13

I just build a trait Bar with 2 functions (alpha() with implementation and beta() with only interfaces), and I hope the struct who implement Bar implements only beta(), and never implement their own alpha().

Is there any way to prevent another struct from implementing their own alpha()?

trait Bar {
    fn alpha(&self) {
        println!("you should never implement this function on your own.");
    }

    fn beta(&self);
}

struct Foo {}


impl Bar for Foo {
    fn alpha(&self) {
        println!("how do I trigger an error here when a struct implement it's own alpha()?");
    }

    fn beta(&self) {
        println!("implement beta() for Foo");
    }
}

1 Answer 1

20

You can do this, by splitting your trait into two, and providing a blanket implementation for the trait with default method.

pub trait Beta {
    fn beta(&self);
}

pub trait Alpha: Beta {
    fn alpha(&self) {
        // Default impl
    }
}

// Because of this blanket implementation,
// no type can implement `Alpha` directly,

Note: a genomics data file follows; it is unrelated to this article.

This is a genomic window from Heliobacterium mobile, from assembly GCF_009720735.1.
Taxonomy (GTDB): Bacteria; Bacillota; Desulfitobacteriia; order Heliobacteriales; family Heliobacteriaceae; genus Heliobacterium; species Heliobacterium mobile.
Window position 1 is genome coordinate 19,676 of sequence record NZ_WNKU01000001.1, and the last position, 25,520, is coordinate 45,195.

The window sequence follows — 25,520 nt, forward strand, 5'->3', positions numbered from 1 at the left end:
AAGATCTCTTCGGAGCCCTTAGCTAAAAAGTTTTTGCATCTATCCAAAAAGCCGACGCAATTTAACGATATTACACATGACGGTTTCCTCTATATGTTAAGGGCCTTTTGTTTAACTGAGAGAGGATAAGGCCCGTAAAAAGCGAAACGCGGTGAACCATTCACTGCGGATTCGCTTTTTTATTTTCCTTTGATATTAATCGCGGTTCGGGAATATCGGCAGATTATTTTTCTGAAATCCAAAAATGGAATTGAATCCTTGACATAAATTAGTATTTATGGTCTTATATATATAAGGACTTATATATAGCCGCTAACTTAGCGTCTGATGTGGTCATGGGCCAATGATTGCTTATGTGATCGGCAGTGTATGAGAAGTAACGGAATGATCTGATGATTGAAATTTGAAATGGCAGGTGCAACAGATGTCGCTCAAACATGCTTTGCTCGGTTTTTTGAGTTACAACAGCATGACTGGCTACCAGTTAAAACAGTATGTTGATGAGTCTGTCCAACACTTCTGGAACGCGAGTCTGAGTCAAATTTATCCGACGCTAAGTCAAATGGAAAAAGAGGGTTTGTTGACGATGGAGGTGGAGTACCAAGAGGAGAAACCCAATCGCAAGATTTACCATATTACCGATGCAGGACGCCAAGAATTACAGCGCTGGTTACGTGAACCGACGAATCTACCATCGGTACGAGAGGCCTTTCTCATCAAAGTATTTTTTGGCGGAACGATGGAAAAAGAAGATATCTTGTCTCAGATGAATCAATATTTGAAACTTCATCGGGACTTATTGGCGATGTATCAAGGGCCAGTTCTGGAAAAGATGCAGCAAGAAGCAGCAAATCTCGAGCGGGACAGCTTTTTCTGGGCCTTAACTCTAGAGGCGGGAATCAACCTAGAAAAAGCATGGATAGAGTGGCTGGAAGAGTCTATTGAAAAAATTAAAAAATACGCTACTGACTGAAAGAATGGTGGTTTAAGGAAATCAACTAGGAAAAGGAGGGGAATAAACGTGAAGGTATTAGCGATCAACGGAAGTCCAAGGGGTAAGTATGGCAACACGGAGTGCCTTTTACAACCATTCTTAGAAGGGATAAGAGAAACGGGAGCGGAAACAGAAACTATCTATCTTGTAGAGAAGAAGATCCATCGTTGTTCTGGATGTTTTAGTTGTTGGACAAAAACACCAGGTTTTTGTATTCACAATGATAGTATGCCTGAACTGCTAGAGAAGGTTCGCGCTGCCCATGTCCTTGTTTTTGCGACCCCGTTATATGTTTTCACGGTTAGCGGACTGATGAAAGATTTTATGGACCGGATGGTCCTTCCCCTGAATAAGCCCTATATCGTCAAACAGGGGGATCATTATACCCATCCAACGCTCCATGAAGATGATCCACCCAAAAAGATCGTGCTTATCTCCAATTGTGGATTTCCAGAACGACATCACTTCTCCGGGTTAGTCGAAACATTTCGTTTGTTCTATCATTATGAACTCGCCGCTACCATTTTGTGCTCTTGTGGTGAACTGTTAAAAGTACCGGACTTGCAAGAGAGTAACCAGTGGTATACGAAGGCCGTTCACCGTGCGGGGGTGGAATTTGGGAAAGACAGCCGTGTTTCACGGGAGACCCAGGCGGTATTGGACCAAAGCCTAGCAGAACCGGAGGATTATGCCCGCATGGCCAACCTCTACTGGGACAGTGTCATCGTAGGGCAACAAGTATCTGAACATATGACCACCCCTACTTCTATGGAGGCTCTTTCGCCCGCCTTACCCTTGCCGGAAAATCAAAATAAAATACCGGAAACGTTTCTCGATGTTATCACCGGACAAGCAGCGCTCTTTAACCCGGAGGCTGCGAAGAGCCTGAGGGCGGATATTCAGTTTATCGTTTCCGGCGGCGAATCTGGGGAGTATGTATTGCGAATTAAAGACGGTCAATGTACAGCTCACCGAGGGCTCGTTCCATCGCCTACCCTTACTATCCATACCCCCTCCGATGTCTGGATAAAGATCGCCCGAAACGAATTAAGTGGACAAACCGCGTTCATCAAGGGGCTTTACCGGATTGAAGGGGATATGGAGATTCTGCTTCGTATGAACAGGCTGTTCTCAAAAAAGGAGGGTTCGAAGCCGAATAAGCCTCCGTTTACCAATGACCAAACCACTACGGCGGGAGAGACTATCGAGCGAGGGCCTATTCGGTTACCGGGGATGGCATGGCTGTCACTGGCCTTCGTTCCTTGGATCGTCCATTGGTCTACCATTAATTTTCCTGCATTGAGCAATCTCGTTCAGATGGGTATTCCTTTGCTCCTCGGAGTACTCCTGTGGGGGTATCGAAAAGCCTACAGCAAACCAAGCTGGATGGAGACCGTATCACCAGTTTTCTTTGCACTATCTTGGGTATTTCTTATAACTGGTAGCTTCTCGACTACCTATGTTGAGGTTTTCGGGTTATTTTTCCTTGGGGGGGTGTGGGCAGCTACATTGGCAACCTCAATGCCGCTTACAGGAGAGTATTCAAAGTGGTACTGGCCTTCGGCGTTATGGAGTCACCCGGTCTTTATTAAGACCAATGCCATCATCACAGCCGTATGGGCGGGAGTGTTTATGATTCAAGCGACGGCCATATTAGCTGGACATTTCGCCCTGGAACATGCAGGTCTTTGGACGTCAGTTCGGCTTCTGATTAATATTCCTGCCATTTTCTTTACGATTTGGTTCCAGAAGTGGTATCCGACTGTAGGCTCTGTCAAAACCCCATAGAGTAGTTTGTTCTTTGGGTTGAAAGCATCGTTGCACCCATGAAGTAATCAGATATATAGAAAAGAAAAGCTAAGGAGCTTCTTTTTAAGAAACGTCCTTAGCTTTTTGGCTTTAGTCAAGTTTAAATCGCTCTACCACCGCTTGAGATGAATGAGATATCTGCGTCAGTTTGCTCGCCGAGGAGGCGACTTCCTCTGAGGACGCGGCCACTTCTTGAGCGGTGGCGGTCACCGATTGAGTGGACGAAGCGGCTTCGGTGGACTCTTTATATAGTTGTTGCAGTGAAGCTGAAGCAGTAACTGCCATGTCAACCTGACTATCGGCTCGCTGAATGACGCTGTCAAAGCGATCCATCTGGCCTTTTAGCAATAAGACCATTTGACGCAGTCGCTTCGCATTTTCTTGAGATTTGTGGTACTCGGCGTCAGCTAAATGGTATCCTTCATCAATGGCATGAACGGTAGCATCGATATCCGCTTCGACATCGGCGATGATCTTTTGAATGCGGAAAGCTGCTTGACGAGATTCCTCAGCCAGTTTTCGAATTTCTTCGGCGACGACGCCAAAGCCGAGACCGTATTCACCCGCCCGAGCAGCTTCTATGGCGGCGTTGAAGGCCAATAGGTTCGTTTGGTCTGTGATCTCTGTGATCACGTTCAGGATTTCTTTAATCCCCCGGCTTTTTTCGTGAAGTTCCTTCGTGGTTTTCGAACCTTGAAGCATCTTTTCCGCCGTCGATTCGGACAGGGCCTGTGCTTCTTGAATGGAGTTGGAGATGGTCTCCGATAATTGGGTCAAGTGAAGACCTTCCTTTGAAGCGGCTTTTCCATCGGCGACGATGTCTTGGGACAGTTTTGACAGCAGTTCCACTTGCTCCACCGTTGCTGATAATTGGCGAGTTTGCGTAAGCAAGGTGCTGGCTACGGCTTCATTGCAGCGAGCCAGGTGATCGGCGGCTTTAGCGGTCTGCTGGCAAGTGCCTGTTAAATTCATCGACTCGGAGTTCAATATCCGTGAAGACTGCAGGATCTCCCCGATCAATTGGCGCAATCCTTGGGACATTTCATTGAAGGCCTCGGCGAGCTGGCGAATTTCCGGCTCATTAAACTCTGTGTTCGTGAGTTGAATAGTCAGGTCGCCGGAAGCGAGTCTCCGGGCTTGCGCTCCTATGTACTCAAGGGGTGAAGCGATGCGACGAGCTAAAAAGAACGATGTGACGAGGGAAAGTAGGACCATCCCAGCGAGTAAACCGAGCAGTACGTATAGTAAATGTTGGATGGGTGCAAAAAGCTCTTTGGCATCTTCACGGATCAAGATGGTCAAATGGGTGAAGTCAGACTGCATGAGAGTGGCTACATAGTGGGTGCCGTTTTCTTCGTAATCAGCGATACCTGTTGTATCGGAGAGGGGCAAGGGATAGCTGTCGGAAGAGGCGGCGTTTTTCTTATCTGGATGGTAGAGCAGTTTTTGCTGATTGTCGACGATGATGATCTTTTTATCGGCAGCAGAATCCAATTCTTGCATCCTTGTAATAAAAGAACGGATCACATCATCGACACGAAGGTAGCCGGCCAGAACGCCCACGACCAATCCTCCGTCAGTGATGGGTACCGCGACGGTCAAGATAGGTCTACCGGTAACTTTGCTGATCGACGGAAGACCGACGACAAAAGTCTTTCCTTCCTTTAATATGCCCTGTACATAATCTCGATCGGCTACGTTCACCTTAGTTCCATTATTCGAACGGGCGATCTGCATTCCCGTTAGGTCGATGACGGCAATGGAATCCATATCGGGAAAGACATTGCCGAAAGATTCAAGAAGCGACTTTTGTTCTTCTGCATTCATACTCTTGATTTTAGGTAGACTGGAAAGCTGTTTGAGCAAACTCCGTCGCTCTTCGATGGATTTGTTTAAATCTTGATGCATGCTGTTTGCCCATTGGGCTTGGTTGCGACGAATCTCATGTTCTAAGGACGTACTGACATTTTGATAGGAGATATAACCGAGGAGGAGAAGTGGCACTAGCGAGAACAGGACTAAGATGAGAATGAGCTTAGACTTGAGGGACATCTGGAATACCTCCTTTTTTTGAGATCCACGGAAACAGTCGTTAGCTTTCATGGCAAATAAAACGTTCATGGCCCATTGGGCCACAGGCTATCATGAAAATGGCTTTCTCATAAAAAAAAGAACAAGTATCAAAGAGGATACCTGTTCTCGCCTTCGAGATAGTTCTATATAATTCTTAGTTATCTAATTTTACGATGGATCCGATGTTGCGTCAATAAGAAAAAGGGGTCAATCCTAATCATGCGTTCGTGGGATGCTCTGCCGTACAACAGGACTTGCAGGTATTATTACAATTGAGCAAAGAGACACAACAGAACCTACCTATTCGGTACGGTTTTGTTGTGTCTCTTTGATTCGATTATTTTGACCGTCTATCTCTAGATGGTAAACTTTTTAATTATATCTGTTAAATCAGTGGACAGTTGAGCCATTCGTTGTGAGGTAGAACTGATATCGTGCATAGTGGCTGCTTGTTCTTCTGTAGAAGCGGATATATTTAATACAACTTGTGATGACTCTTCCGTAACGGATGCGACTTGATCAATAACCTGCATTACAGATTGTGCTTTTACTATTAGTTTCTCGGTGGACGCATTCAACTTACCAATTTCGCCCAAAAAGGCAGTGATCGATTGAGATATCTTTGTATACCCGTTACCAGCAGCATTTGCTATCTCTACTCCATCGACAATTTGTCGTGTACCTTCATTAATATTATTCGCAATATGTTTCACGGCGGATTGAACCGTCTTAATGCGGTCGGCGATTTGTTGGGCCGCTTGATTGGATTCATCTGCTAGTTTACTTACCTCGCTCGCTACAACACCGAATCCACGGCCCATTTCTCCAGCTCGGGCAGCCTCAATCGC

// since it would conflict with this impl.
// And you cannot implement `Alpha` without `Beta`,
// since `Beta` is its _supertrait_.
impl<T: Beta> Alpha for T {}


struct Foo;

impl Beta for Foo {
    fn beta(&self) {
        // Impl
    }
}

// If you uncomment this you will have a compile error,
// because of the conflicting implementations of Alpha for Foo
// (conflicts with the blanket implementation above)
//
// impl Alpha for Foo {
//    fn alpha(&self) {
//        // override impl
//    } 
// }

pub fn bar<T: Alpha>(_: T) {}

pub fn baz() {
    bar(Foo);
}
2
  • 4
    You may not even a trait for this. fn alpha<T: Bar> might also work.
    – corvus_192
    Nov 28, 2023 at 20:20
  • 4
    @corvus_192 Could you elaborate, pehaps post a new answer?
    – Rahn
    Nov 29, 2023 at 4:32

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